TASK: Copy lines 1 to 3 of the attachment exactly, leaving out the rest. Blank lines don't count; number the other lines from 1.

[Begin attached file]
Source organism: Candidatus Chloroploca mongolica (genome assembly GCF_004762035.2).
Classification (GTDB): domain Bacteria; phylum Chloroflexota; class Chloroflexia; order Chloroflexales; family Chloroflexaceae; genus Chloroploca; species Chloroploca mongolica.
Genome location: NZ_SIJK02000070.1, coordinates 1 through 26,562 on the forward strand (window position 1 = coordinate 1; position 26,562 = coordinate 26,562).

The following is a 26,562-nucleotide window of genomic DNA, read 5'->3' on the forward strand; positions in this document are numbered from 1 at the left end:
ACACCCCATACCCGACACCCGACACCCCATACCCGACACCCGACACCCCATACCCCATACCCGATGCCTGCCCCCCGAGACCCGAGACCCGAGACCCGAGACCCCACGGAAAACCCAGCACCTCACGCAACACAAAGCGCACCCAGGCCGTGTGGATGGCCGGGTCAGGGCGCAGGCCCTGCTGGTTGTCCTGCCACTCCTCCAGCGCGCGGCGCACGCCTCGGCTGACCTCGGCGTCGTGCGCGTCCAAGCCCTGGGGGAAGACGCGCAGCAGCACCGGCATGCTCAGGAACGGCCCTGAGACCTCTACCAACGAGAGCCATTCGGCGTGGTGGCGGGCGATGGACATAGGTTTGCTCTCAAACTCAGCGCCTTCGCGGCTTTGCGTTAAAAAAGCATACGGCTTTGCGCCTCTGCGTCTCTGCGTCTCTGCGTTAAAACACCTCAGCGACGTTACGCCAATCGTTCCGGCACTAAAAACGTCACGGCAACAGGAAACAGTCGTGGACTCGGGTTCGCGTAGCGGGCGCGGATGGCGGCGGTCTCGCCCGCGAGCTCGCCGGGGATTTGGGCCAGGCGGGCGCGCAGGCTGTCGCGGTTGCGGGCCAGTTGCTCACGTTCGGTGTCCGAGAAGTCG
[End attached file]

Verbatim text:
Source organism: Candidatus Chloroploca mongolica (genome assembly GCF_004762035.2).
Classification (GTDB): domain Bacteria; phylum Chloroflexota; class Chloroflexia; order Chloroflexales; family Chloroflexaceae; genus Chloroploca; species Chloroploca mongolica.
Genome location: NZ_SIJK02000070.1, coordinates 1 through 26,562 on the forward strand (window position 1 = coordinate 1; position 26,562 = coordinate 26,562).